Women--or Womxn, more fairly, for there are many who identify as such--live in a different world from the one inhabited by men. They are taught, strictly and from an early age, not to speak about the way they live in the world, but to act as if the default way that men experience life is also the way they experience life, day after day.

 

For man: A bed is for sleeping and peace and sex the man wants, and the woman gives, willingly, for that is the way he will remember it later.

 

For man: The world is a conquerable wilderness. The night is his. He walks in it with beauty. He receives visitors out of it and drives on lost desert highways. He goes where he pleases, when he pleases. He has a tacit understanding of violence, but it isn’t usually top-of-mind.

 

For womxn: The bed of blood. Parking lots at night, visitors at the door, parties, dog parks, running paths at nine in the morning, always the possibility of harassment, rape, and murder.

My great, great, great grandmother, Sarah Pratt, made quilts, too.

 

She was the wife of the Mormon apostle, Orson Pratt, and she walked across the plains to reach the promised land of Salt Lake City, Utah, burying a baby on the trail.

 

Among her husband’s cronies was one prophet named Joseph Smith, the founder of the Mormon religion, who happened to come up with the idea for plural wives while my great, great, great grandfather, Orson, was in England recruiting for the faith.

 

Smith showed up at Grandmother Sarah’s door and commanded she become his second wife. She laughed at him and shooed him away.

 

Years later, she would speak of the constant harassment that came at her from Joseph Smith, day and night, while her husband was away. Smith then launched a smear campaign against her, in retaliation, saying that she had been a loose floozy with the local doctor.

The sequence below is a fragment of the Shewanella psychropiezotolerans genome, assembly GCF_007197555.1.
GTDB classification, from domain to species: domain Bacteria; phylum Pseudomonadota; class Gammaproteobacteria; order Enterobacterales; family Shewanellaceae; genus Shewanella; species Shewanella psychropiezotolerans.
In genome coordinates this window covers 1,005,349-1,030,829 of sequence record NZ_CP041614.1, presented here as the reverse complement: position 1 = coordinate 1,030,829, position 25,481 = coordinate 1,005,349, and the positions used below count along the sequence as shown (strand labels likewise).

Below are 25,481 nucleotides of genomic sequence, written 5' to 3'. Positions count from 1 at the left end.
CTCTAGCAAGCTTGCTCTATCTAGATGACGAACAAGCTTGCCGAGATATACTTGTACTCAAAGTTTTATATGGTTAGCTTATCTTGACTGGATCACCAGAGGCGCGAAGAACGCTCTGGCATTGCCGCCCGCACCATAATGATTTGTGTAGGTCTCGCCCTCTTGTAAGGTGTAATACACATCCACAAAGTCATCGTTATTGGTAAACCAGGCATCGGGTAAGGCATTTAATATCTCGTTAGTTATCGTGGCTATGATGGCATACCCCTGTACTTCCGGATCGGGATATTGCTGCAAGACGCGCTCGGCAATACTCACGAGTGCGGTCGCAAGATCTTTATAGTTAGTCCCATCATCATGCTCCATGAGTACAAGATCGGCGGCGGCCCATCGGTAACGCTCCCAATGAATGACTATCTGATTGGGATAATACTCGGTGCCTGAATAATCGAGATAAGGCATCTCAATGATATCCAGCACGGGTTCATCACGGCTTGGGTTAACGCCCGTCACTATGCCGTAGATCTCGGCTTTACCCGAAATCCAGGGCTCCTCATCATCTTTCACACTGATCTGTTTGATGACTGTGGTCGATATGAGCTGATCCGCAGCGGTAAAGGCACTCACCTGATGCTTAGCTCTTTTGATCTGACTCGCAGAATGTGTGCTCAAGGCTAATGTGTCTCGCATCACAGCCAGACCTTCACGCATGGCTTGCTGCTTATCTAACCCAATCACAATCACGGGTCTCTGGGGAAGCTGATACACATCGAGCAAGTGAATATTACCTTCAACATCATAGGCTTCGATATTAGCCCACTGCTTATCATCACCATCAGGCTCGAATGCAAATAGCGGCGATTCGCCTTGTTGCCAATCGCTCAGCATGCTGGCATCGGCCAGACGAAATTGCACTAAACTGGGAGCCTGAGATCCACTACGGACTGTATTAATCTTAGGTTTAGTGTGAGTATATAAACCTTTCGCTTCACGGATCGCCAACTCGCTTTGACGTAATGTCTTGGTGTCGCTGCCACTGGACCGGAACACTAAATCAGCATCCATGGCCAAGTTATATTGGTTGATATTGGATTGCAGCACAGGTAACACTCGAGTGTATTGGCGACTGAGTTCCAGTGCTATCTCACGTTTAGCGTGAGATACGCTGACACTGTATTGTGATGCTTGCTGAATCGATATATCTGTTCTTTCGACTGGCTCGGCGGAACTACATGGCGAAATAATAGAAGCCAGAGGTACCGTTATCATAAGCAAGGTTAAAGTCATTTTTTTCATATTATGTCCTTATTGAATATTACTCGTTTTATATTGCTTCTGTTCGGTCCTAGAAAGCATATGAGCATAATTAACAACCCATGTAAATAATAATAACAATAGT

She would eventually leave the LDS church and speak out against polygamy, most notably, to the New York Times.

 

She would become an outcast; an apostate.

 

Years after Joseph Smith, prophet-turned-martyr, and Orson Pratt died, Smith’s son came to Sarah’s door, hat in hand, and asked her if what she described, the assault by his father, was really true. He knew that if it was, the entire Mormon Church was in jeopardy.

 

For some reason, which I still do not understand, Sarah cleared Smith’s name over tea that day and, according to Smith’s son, swore that she had never been a victim at all. His father’s rumors about her, meanwhile, persist today.

 

History is a strange thing. Was my grandmother harassed, maybe even more (I always think that there is more) at the hands of Joseph Smith? Did she change her story later on because she realized she would never be believed, anyway?

 

All along, Sarah Pratt ironed and stitched, and made quilts, as did my other grandmothers, some Mormon, some not.

 

When I run my hands over the carefully-cut seams of the ones I have inherited, I know, now, to see more than just peaceful packages for sleep. I sense the reality beneath the reality. The warning flags. The truth that is twisted and traded and tucked in to serve the needs of the powerful.

 

But there is also the connection, and it strengthens me the way the slender slices of fabric and stitches strengthen one another on the quilt. The way I see womxn supporting one another and believing one another and sharing their truths.

 

Thank you, Grandmother Sarah, Dr. Christine Blasey Ford, and all brave survivors. I believe you, I believe you, I believe you. And I believe in us.

 

Put Her in a Pumpkin Shell, Digital Painting, Amy Alexander